The Morning Mix

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Grantland’s Chuck Klosterman explains that if Kentucky wins the National Championship, it might be the undoing of college basketball. It’s a good-read and is well-written, but the argument at the heart of piece is kinda, well, shortsighted.

– The four participating teams in new Orleans are chalk-full of former four and five star recruits

Gregg Doyel fears this super-mega rivalry game might just be too much for us to handle

Andrew McCarthy wrote a fabulous article about the rambunctious nature of basketball-savvy Kentuckians in comparison to the rest of the state

– There are ten things you need to do before watching the Kentucky-Louisville game this weekend

– Drew Franklin provides a list of ten things that Kentucky fans need to know about the Final Four weekend

– Speaking of the game, if you are a Wildcats fan and live in Louisville, you will not be welcomed at Zanzabar

– Rick Reilly did a solid job on his most recent column on the new perspective on life that Rick Pitino has received from his team

– A pretty cool read on the history and design behind the Final Four flooring

– Kansas was not supposed to be this good. That’s partially why people are lauding the coaching efforts of Bill Self this season. But Self isn’t sure this has been the best coaching job he’s done in his career

– The USA Today put together a wealthy database of salaries for NCAA tournament coaches. Wave good-bye to your Thursday morning

Great-read from the Indy Star on why top-tier mid majors are a better fit than most BCS-conference schools. Places like VCU and Butler expect quality hoops now, but don’t demand it. Ask somebody like Keno Davis just how much pressure there is at BCS-conference schools

– Did you know that Christian Laettner’s “shot” was made exactly 20 years ago yesterday. Most of us can’t remember what we had for dinner on Monday night, but we all can probably remember where we were when Laettner caught the ball, put it on the deck, pivoted, and sank the most famous shot in college basketball history

The Michigan AD would prefer if the Michigan State AD didn’t tweet about Trey Burke’s NBA draft decision

– Pacific University will join the West Coast Conference beginning in 2013-2014. The school was a charter member of the WCC forty years ago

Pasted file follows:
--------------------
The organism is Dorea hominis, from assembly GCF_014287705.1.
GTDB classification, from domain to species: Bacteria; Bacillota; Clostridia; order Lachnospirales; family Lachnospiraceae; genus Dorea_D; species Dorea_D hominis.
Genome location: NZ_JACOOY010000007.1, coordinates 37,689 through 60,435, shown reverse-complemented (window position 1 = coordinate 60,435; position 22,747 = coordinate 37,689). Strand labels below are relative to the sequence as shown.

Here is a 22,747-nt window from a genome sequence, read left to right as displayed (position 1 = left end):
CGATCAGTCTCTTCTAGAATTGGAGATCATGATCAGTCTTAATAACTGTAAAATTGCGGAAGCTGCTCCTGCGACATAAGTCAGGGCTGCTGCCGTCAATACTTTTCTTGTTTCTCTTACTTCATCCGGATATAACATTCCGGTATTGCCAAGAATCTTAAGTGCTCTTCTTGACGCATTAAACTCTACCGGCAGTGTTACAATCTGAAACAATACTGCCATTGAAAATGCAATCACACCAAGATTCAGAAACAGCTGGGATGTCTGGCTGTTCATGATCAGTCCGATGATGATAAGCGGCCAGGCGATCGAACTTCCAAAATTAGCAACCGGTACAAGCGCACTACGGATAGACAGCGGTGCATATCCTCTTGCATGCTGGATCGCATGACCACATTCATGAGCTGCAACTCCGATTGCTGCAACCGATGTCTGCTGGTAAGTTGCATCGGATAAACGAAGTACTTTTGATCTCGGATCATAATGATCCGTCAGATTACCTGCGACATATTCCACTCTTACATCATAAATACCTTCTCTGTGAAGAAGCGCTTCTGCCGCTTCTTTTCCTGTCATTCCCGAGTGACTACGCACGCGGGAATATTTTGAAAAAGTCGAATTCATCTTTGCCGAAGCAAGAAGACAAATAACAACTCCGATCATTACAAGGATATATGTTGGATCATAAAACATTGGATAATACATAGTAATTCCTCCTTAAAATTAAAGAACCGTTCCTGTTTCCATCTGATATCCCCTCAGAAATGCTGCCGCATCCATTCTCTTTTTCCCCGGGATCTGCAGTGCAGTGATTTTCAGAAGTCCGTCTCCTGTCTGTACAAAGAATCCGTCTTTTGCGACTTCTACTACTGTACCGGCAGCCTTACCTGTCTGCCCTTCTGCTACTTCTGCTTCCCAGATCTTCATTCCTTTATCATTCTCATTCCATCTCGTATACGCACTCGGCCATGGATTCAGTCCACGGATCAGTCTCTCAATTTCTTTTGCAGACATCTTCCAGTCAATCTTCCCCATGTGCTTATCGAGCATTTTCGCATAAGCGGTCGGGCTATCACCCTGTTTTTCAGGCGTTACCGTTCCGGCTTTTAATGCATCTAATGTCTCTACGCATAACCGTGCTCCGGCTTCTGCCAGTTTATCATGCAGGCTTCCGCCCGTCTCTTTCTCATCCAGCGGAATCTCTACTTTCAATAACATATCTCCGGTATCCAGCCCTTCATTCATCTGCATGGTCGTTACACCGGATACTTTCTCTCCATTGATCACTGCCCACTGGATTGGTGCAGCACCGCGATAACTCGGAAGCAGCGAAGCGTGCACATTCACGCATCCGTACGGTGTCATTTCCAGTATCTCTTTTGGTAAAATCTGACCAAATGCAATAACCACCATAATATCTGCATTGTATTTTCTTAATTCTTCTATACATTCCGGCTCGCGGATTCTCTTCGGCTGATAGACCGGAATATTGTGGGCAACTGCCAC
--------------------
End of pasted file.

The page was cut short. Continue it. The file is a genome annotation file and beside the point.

– It’s being reported that Larry Brown has emerged as a candidate for the SMU head coaching vacancy

– The Illinois coaching search is finally over. Ohio head coach John Groce will be named the new head coach of Illinois. Groce’s stock soared in March, thanks to the Bobcat’s sensational run to the Sweet-16

– Now that the Illinois vacancy has been filled, Kansas State becomes the most major program with a head coaching opening

– Danny Manning, former-Final Four hero and current Kansas assistant coach, will become the new head coach at Tulsa

– Bryce Drew was interviewed for the job at Mississippi State, but has decided to return to the sidelines at Valparaiso

– Speaking of Mississippi State, Arnett Moultrie has decided to leave school in order to enter the NBA draft. the UTEP-transfer had a sensational season and is a lock to be selected in the first round

– The list of suitors for former-UConn center Alex Oriakhi keeps growing. We can add Virginia Tech and North Carolina State to that list as well

– Memphis forward Adonis Thomas has announced his decision to return to school for his sophomore season

– A solid list of seven transfers who will make an impact no matter where they land

Kansas State recruit Robert Upshaw will not be joining Frank Martin at South Carolina, nor will heading to “The Little Apple”

– Vermont sophomore Ryan McKeaney has decided to transfer

– North Carolina freshman James Michael McAdoo will return to Chapel Hill for his sophomore year

– A nice article from Ken Cross summing up Quincy Acy’s college career

– Numerous sources are apparently indicating that both Nerlens Noel and Shabazz Muhammad will end up at Kentucky

– Richmond head coach Chris Mooney likes the idea of VCU and George Mason joining the Atlantic-10

– Gary Williams thinks Kentucky could beat the Washington Wizards. Stan Van Gundy thinks that Williams’ statement is asinine

– Bernie Fine put his Syracuse house up for sale. Breaking news, I know….

Ray Lewis gave Stanford a pre-game speech before their N.I.T. semifinal. Ray-Ray could fire up a recreational Ultimate Frisbee team

John Calipari reminds Kentucky fans to remain classy in defeat

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Before traveling to Phoenix for the Final Four festivities, Kentucky head coach John Calipari used his Twitter account in an effort to diffuse the angry members of Big Blue Nation have directed at a referee following a heartbreaking loss in the Elite Eight.

In the days following the season-ending loss to North Carolina, some fans — not all — have harassed official Jim Higgins. They’ve flooded the Facebook page of his roofing business, leaving negative reviews and lowering his company’s star rating. Some have gone even more extreme, going as far as sending death threats over the phone.